For Muslims, the word “halal” isn’t strange at all. This is because Muslims are expected to obey Islam’s strict guidelines in all aspects of life. As the global Muslim population grows, so too will the need for halal cosmetics halal food, and other goods. According to Esfahani and Shahnazari (2013), Muslims make up 30 percent of the world’s population of 1.589 billion (Hacket and Grim, 2012), and their numbers are expected to grow by 35 percent by 2025. As a result, there is a greater need for halal food. Of Malaysia’s total 2019 population of 33,401,800, the population between the ages of 15 and 30 accounts for 9,072,200. This means that 27.2% of Malaysians are under the age of 35.
Teenagers and young people today are particularly interested in beauty items for personal appearance, accessories, and facial makeup. The global and local markets both provide a wide range of beauty and cosmetics products. Malaysian halal cosmetic brands such as Zaitun and Safi have been available since 1985 (Patton, D., 2009). As a result, consumers, particularly Muslims, must exercise caution while selecting beauty goods to verify that they meet Syariah requirements. Consumers will be more cautious in selecting cosmetics goods that correspond to their degree of education and comprehension as a result of their increased awareness.
According to GlobalData (2020), the Malaysian cosmetics business will rise by 2.8% by 2024. Skincare items, with a sales value of RM1.96 million in 2019, are one of the most important categories in 2019. According to the findings of the GlobalData research, the make-up and cosmetics business is predicted to grow, followed by the skincare sector. One of the major influencing elements is the need for natural health and beauty goods. This demonstrates that many people prefer non-chemical health and cosmetic goods. Aside from that, demand for natural and organic components, as well as halal certification for product ingredients, is a driving force in consumer choice.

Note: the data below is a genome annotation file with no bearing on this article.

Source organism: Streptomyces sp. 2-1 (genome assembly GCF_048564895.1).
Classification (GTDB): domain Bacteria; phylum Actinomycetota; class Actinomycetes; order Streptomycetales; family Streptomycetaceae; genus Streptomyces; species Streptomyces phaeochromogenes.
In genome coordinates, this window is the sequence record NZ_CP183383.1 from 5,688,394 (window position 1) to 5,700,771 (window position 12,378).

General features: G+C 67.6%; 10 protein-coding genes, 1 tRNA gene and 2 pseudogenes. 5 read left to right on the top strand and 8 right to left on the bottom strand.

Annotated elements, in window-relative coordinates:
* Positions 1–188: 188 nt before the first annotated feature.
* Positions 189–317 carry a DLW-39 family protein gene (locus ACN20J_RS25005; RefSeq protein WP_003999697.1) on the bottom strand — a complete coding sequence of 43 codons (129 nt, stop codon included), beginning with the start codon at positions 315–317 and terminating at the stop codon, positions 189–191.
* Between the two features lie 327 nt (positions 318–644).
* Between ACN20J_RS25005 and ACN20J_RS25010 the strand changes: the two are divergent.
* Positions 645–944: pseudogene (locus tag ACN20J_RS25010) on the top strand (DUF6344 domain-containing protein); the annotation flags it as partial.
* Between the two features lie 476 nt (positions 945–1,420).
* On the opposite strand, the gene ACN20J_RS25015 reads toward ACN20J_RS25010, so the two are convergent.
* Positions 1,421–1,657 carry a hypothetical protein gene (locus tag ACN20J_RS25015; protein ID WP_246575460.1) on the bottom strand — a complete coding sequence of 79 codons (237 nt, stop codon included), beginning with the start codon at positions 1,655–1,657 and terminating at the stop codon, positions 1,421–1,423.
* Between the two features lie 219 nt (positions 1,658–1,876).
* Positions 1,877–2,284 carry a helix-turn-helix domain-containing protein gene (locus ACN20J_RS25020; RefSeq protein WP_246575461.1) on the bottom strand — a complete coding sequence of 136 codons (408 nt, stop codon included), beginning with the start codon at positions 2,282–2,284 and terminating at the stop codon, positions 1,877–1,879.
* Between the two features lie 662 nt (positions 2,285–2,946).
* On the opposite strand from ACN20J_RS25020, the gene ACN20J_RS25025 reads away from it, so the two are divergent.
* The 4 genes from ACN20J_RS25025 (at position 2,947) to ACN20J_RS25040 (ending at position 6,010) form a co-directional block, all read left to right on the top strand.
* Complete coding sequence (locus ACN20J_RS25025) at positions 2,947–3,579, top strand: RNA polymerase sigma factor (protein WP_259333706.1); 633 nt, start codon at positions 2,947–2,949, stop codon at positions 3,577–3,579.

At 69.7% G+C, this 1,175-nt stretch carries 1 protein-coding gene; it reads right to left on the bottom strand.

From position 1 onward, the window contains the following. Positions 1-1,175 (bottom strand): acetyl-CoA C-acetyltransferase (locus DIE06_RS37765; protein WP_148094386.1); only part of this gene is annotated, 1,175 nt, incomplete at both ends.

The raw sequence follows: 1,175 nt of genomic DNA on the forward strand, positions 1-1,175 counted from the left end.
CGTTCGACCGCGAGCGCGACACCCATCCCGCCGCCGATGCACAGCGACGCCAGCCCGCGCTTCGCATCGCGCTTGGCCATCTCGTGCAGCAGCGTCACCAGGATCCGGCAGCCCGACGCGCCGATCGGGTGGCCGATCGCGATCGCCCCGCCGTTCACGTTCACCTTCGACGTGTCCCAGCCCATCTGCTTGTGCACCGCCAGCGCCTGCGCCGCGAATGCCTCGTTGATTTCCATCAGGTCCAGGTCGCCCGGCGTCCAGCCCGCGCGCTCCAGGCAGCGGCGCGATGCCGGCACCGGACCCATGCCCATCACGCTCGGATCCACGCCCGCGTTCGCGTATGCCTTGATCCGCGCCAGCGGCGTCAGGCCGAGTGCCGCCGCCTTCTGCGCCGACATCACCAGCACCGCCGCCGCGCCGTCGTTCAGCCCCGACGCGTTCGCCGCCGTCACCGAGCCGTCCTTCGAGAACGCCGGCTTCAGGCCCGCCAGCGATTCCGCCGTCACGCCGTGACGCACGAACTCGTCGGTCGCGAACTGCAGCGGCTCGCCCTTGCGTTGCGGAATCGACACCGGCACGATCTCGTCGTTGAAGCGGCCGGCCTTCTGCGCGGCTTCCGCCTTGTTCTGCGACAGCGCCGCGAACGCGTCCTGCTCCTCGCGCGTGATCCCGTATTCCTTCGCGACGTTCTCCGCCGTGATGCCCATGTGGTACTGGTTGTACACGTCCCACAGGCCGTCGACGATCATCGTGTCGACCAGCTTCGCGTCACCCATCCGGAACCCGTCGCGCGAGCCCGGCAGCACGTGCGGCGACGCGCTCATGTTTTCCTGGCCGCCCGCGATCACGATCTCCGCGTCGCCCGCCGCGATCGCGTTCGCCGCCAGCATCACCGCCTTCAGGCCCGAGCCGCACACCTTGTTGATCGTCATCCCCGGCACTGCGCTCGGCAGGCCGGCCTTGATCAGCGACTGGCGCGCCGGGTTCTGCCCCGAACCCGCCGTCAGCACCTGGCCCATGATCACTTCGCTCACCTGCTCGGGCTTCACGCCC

Halal cosmetic status is a relatively new topic in Malaysia, and the performance of the halal cosmetics business is positive when compared to the halal tourist and food industries, both of which have a longer history in Malaysia. However, the global society led Muslims to prioritize halal cosmetic components, processing, manufacturing, and the cosmetic sources used by the maker. As a result, the purpose of this research is to determine Muslim youth’s perceptions of halal cosmetic goods that they have purchased and used.
Objective and Research for Halal Cosmetics
Demand for halal cosmetic products is increasing as younger generations become more cognizant of the halal cosmetic items they purchase. According to Ishak et al. (2020), young millennial Muslim females in peninsular Malaysia were willing to buy branded cosmetic products but were concerned about the halalness of the products, so they looked for ingredients, halal clues, and health and safety guarantees. This resulted in a 19% increase in Malaysia’s halal export performance in 2021, from RM30.5 billion to RM36.3 billion, with cosmetic and personal care items contributing RM2.44 billion to Malaysia’s economy (Sahari, 2022).